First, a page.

Events
Quicksilver’s main event is Always Be Running, of which there are a whopping 4 copies. It only costs 1, and it has a simple effect: ready Quicksilver. Like his upgrades, this isn’t fancy, but it’s certainly effective! I love how this deck gives you the feeling of super speed by letting you ready up over and over, and Always Be Running is a huge part of that–especially if you manage to draw multiple copies in a turn.

Double Time is a 2-cost card that allows you to choose whether to deal 2 damage to an enemy or remove 2 threat from a scheme. Best of all, you get to choose twice–you can do both, or you can choose one option twice. It’s great for finishing off a minion and then hitting the villain or for getting threat off of multiple schemes. Again, the super speed angle shines here by letting you be everywhere at once.

Maximum Velocity is a 2-cost card that’s only usable once per phase, but it increases Thwart, Attack, and Defense by +2 each! If you’ve got your Quicksilver upgrades out, you’ve suddenly got 4 in everything–more if you have things like Combat Training in play. With luck, you might also have an Always Be Running in your hand, allowing you to really tear things up.

Lastly, there’s Speed Cyclone. Its cost is X, and it allows you to stun X enemies. It’s… fine. It’s an easy way to stun the villain, if nothing else.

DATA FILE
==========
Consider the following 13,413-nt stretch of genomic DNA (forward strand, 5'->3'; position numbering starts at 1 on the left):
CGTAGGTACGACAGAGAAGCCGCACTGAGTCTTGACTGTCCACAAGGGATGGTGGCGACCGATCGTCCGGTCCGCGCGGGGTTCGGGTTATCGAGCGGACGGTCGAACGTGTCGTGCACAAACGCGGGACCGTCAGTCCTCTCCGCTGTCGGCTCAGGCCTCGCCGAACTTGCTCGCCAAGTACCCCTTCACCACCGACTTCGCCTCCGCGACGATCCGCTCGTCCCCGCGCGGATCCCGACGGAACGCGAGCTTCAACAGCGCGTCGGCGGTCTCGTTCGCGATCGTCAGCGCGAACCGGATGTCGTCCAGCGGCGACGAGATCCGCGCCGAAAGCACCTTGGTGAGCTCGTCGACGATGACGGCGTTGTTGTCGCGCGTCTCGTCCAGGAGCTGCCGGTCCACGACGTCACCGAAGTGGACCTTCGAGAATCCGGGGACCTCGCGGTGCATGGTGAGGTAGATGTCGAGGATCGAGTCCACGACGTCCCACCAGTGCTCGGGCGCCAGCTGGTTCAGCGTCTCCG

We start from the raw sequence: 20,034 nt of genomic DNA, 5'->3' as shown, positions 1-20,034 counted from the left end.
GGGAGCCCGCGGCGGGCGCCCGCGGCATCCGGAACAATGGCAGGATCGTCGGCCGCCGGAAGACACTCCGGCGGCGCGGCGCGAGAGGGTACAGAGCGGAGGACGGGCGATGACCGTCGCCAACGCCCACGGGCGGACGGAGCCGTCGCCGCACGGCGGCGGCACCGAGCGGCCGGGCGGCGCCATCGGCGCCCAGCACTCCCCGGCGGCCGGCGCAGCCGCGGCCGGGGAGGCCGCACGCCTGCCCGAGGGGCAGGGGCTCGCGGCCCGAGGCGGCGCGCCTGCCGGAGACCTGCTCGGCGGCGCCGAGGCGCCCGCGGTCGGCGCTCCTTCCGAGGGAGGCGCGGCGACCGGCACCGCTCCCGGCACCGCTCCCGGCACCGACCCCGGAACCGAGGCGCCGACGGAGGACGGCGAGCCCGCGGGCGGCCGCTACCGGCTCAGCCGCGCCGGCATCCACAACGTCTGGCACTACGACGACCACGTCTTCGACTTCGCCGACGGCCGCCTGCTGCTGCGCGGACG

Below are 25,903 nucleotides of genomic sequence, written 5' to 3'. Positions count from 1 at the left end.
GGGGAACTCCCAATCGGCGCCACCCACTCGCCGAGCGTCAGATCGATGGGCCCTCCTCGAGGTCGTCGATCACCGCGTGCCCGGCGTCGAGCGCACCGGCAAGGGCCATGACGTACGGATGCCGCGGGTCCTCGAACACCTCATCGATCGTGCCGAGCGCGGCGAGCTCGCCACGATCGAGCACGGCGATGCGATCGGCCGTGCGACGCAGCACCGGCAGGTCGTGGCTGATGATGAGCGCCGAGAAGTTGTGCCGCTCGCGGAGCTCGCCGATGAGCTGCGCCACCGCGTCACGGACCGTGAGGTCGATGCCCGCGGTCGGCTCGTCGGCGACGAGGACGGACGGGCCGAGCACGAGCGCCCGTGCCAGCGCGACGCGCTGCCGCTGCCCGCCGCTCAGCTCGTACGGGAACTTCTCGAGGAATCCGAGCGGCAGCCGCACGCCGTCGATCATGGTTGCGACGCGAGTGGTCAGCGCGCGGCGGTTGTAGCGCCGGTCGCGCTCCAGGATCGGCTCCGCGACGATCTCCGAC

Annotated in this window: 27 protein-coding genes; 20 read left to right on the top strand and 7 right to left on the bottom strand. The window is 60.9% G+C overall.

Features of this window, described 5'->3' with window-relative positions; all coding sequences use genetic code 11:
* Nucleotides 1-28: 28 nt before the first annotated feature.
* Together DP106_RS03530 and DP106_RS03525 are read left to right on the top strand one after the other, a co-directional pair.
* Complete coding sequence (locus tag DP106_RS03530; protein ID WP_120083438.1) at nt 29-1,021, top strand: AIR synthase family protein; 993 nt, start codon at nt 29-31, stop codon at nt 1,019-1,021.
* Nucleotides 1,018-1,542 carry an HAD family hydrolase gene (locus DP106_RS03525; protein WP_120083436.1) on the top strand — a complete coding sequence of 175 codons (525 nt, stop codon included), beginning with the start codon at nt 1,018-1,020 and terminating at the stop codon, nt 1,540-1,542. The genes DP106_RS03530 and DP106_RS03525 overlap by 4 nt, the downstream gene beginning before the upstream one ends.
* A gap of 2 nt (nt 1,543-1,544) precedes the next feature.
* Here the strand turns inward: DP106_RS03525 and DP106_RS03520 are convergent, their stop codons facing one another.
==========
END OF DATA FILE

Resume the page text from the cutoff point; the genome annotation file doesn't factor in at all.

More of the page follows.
Nemesis & Obligation
Quicksilver’s Obligation is Need for Speed. You can, naturally, exhaust your alter-ego to remove it from the game; otherwise, you have to exhaust your identity and can’t ready up until your next turn ends. This is a real killer for Pietro; since he’s built around multiple activates rather than events, you’re basically throwing away a turn completely.

Speaking of real killers, Avalanche is Quicksilver’s Nemesis, and he’s brutal. The man himself only has 1 Scheme, 2 Attack, and 4 hit points, which isn’t terrible; however, he’s got Incite 2 and when he’s revealed every player has to either take 2 indirect damage or exhaust. Then, there’s his side scheme, Extortion of Seismic Proportion, which has Incite 1, a Crisis icon, and 2 threat per player. He gets an attachment called Vibration Resistance, which reduces all damage received by 1, though it can at least be removed by exhausting your hero. The part that really stings, though, is the Earthquake treachery: it has Incite 1 and when revealed, the player has to discard 2 cards and exhaust. Brutal! If it’s drawn as a boost, you have to either spend 2 Physical resources or exhaust.

Conclusion
While I really hate Avalanche, I love Quicksilver. He’s very straightforward, but he has the kind of playstyle I like: one focused on long, balanced turns. You can keep readying up to deal damage or remove threat as needed. He’s a real jack of all trades, and I love that.